A Ford car owned by a business family in Jharkhand capital Ranchi that once drove the Mahatma is a lucky charm for the city’s elite would be-grooms.
More than 200 grooms have taken out their marriage processions in this four-seater convertible Ford car that had that driven the Father of the Nation Mahatma Gandhi from Ranchi to Ramgarh for the famous Ramgarh Congress in 1938.
The Mahatma’s connection with this vintage car imported from London in 1922 by the then Shellac King Late Rai Saheb Laxminarayan Jaiswal is the most precious possession of this family into liquor and shellac business. Besides, it is also the most sought after vehicle for the elite families, especially those known to the Jaiswals, for taking out baraats (marriage processions).
“Attribute it to the Mahatma’s charisma that makes this vintage car so special, popular and priceless for us,” said Aditya Vikram Jaiswal, 30, great grandson of the Rai Saheb—a title given by the British—who also took out his marriage procession on the car and brought his spouse home on it driving himself with pride.
“We keep getting several requests every year from our friends and relatives, especially the elite ones, for the car during marriage seasons. We try our best to oblige most of them, but the fear of damage to this priceless moving machine keeps haunting,” said the fifth generation youngster of the Jaiswal family in Ranchi, who besides being a businessman, is also president of a non-government organization (NGO) called Empower Jharkhand.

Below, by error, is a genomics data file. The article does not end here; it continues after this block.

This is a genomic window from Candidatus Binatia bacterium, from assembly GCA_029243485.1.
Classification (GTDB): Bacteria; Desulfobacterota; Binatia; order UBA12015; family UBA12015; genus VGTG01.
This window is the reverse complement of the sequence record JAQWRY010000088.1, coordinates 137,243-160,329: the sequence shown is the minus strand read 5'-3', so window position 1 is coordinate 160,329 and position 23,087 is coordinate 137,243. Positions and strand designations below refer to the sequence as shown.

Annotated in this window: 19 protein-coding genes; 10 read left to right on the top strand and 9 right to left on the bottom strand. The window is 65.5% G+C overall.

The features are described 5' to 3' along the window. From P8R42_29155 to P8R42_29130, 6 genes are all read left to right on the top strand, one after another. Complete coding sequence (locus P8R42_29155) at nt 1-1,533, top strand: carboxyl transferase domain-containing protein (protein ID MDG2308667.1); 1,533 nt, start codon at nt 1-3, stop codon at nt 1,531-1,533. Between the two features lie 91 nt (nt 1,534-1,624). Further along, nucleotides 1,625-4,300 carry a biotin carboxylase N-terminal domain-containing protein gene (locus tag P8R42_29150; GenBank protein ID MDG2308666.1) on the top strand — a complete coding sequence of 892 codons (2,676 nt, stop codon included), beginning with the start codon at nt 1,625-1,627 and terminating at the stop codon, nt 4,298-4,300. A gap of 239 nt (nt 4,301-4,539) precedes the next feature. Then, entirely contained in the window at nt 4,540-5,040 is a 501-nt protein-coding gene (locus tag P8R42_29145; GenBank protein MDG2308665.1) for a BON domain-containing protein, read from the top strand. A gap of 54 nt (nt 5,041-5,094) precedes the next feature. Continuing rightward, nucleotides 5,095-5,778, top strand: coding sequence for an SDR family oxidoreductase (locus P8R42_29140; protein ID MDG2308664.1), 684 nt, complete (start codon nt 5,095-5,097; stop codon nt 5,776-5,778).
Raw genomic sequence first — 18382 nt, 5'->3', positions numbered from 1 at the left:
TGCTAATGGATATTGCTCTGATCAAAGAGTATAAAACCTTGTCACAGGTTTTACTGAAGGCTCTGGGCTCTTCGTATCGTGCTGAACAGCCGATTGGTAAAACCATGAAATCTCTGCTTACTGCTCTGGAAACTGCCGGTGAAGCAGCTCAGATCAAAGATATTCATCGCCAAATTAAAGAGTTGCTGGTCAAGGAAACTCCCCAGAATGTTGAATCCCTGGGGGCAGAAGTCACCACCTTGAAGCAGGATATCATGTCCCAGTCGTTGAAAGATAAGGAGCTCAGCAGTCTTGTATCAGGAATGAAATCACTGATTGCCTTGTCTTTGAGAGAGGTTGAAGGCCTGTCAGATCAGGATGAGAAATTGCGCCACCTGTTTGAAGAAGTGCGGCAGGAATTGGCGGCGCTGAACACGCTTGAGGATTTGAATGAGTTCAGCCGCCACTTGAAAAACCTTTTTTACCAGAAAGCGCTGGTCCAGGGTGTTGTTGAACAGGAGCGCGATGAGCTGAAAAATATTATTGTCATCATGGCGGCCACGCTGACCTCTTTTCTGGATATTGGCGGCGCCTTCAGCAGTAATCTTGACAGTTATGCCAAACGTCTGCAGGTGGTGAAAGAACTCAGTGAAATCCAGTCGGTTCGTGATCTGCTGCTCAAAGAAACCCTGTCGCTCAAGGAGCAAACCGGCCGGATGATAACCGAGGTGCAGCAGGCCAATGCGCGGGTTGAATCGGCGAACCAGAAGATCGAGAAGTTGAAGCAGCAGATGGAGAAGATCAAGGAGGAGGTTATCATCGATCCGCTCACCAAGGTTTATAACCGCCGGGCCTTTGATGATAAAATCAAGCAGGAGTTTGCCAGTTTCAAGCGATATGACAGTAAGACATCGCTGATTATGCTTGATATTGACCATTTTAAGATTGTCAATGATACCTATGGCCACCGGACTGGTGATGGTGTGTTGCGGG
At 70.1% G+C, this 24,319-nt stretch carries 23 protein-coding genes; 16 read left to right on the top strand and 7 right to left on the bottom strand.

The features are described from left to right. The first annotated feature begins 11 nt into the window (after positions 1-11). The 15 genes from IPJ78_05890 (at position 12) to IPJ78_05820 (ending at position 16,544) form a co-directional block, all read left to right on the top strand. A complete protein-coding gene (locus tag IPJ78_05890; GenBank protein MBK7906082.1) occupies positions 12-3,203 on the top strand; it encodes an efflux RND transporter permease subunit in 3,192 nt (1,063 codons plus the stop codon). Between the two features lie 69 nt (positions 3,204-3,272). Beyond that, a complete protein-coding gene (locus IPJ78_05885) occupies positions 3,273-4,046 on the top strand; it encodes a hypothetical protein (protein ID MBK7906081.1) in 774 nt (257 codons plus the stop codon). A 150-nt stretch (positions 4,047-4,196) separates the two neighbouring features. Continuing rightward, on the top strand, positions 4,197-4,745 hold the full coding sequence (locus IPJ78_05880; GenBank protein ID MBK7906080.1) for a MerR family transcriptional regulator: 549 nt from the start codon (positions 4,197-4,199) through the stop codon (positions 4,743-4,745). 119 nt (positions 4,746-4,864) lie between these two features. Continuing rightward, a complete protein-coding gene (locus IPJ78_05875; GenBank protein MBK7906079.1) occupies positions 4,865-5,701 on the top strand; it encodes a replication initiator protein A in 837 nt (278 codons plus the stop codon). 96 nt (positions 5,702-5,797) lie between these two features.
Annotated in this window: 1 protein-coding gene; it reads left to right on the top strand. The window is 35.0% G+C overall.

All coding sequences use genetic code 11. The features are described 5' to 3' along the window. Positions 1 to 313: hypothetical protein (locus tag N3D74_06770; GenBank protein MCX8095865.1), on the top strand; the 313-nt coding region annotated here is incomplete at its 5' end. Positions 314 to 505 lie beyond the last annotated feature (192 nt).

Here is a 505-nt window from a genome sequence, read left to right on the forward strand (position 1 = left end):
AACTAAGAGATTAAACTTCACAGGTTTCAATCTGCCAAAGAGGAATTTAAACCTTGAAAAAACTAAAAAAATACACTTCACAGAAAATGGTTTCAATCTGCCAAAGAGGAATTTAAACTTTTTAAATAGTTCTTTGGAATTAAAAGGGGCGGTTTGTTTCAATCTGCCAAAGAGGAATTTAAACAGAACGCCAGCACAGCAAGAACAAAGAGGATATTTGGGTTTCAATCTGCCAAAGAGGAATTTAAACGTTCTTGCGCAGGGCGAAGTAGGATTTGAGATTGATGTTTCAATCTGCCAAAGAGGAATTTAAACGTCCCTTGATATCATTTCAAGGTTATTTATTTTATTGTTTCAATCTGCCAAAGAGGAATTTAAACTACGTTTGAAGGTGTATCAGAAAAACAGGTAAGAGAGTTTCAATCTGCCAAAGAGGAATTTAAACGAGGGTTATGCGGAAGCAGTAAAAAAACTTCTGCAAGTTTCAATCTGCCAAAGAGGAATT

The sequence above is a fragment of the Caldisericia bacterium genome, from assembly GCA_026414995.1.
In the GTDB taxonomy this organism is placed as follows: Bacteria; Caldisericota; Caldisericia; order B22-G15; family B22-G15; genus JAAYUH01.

Originally from Jamalpur in Uttar Pradesh, the Jaiswal family had migrated to Ranchi around two centuries back from Uttar Pradesh allured by huge potentials in the shellac business in the region. The decision turned the fortunes of this family as they succeeded in setting up a huge empire in shellac and later on in liquor businesses.
Second generation scion, Late Laxminarayan Jaiswal, whose father, Late Rai Bahadur Thakurdas had migrated with bag and baggage to Ranchi, scaled up the business to heights and earned huge wealth. In 1922, he became the first non-British to own a Ford car, which was imported from the USA, in 1922.
In 1938, when Gandhiji came to Ranchi, he visited ailing Thakurdas and then proceeded for Ramgrah in their Ford. Rai Saheb, also a strong nationalist, grabbed the opportunity and drove the Mahatma in his car.
“It’s just not a sentimental attachment, we are also very superstitious with the car,’ said Sheo Narayan Jaiswal, 87, Rai Saheb’s eldest son. “Whenever, any member of the family sets off on a business tour, he first sits and touches the Ford’s steering—it is under repair for last two month—and then moves ahead in other cars.” The family has at least 15 vintage and several luxury cars.
The Jaiswals, amongst the richest in Ranchi once, have immensely contributed towards the freedom movement donating land, gold and other things. Rai Saheb turned down the title of Raja Saheb following Gandhiji’s advice in 1938.
“All the marriage processions in our house have been taken out in this car,” said Aditya’s father Manoranjan Jaiswal. Hopefully, if the Ford keeps running like this, my one-year-old, grandson, Surya Vijay Jaiswal will also drive down to his in-laws to bring his better half home.